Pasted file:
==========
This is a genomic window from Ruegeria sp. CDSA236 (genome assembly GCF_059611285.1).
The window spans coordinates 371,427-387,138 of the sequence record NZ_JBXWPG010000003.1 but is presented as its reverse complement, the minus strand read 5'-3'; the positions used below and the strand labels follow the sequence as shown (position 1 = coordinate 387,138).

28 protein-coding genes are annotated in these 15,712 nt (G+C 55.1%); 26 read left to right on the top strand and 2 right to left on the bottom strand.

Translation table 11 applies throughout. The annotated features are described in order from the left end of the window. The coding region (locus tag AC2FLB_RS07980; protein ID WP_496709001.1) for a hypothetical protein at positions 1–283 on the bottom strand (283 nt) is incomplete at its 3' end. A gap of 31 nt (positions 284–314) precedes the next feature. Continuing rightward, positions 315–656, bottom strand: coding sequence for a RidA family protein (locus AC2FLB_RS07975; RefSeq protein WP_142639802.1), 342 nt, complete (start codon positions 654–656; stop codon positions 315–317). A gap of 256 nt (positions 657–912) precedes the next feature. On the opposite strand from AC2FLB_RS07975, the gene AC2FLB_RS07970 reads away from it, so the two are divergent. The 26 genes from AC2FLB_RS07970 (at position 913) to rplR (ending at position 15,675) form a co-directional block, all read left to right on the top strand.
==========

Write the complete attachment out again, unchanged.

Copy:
This is a genomic window from Ruegeria sp. CDSA236 (genome assembly GCF_059611285.1).
The window spans coordinates 371,427-387,138 of the sequence record NZ_JBXWPG010000003.1 but is presented as its reverse complement, the minus strand read 5'-3'; the positions used below and the strand labels follow the sequence as shown (position 1 = coordinate 387,138).

28 protein-coding genes are annotated in these 15,712 nt (G+C 55.1%); 26 read left to right on the top strand and 2 right to left on the bottom strand.

Translation table 11 applies throughout. The annotated features are described in order from the left end of the window. The coding region (locus tag AC2FLB_RS07980; protein ID WP_496709001.1) for a hypothetical protein at positions 1–283 on the bottom strand (283 nt) is incomplete at its 3' end. A gap of 31 nt (positions 284–314) precedes the next feature. Continuing rightward, positions 315–656, bottom strand: coding sequence for a RidA family protein (locus AC2FLB_RS07975; RefSeq protein WP_142639802.1), 342 nt, complete (start codon positions 654–656; stop codon positions 315–317). A gap of 256 nt (positions 657–912) precedes the next feature. On the opposite strand from AC2FLB_RS07975, the gene AC2FLB_RS07970 reads away from it, so the two are divergent. The 26 genes from AC2FLB_RS07970 (at position 913) to rplR (ending at position 15,675) form a co-directional block, all read left to right on the top strand.